The Department of Accounting has developed substantially in recent years and is now superbly placed to enhance further its leading role in accounting and financial management research globally.
We have a strong international and interdisciplinary orientation, and received the highest rating of 5*A in the 2001 Research Assessment Exercise, the review of university research by the Higher Education Funding Council for England (HEFCE).
The department is home to about 23 full-time faculty, covering all the core areas of accounting. Our rigorous appointments process accords the highest priority to research excellence and promise. The department also supports about five to eight PhD students, or about one or two in each year of the PhD programme.
We offer an outstanding interdisciplinary research environment, based on a mix of departmental activities, close links with other departments, as well as strong connections with a major research centre - the Centre for Analysis of Risk and Regulation (CARR). In addition, we have close links with LSE Health and Social Care, an interdisciplinary research centre concerned with health policy and professionals.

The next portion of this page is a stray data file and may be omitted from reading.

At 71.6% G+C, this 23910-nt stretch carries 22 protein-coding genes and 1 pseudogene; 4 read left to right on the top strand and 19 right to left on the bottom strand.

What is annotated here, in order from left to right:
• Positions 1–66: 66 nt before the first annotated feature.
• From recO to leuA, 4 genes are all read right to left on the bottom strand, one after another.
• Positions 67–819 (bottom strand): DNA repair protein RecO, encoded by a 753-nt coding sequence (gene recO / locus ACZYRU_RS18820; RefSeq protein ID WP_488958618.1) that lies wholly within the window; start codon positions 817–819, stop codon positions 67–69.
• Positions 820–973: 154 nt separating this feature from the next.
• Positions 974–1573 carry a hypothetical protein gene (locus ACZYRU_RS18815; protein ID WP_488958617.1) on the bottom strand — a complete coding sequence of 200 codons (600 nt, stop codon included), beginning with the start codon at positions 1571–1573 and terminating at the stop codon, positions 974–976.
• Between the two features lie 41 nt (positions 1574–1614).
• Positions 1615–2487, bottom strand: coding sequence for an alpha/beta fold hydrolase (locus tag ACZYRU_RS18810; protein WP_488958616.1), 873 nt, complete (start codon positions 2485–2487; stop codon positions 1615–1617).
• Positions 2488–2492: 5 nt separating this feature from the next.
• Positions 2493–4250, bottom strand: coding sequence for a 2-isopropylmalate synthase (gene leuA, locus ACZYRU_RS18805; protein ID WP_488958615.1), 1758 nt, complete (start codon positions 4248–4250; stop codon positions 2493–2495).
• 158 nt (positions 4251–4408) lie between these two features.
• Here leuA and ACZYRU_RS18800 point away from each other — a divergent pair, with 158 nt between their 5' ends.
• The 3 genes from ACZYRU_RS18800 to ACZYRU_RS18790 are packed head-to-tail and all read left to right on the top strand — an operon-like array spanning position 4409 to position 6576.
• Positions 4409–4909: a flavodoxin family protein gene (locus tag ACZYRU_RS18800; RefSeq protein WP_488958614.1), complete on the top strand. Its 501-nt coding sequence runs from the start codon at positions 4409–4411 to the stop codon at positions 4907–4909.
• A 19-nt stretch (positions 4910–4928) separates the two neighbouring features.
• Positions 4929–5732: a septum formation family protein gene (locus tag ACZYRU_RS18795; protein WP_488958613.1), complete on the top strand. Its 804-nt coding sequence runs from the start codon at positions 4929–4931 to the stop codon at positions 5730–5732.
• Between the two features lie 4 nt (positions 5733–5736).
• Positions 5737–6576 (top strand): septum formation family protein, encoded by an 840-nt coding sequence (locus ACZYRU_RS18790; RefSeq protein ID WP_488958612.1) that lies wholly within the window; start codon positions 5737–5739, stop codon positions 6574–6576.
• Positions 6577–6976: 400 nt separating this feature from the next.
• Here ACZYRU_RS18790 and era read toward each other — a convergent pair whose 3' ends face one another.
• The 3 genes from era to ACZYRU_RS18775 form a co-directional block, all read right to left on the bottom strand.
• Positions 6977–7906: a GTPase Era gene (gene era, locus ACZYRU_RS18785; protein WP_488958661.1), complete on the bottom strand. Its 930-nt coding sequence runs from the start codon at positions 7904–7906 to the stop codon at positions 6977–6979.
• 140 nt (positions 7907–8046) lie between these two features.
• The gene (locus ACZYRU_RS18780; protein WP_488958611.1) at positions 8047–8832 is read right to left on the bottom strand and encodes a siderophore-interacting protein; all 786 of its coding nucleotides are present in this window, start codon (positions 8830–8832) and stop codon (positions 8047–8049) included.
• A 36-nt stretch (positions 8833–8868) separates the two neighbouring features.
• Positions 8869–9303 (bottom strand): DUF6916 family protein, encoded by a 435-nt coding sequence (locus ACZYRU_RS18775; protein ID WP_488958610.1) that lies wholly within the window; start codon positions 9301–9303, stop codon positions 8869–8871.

Our research seminars and workshops, visitors' programme, together with our link with professional and practitioner communities ensure that our faculty continue to work at the cutting-edge of new developments, and that their output is widely disseminated. Our faculty regularly present at all the major conferences worldwide, often delivering plenary addresses, and making important contributions to Europe-wide doctoral training. The Department of Accounting also remains strongly committed to its own PhD programme in Accounting.
Our overriding aim for the future remains to further advance our reputation as one of the leading groups for research on the economic, institutional and organisational analysis of accounting and financial management in a global context.
The Department of Accounting adheres to a research strategy that remains unequivocally interdisciplinary. Specifically, we remain strongly committed to three key areas in accounting and financial management: (1) regulation, financial reporting and auditing; (2) the economics of accounting; and (3) the organisational and strategic aspects of accounting. There is of course significant overlap among these themes, and the work of many faculty falls in more than one theme.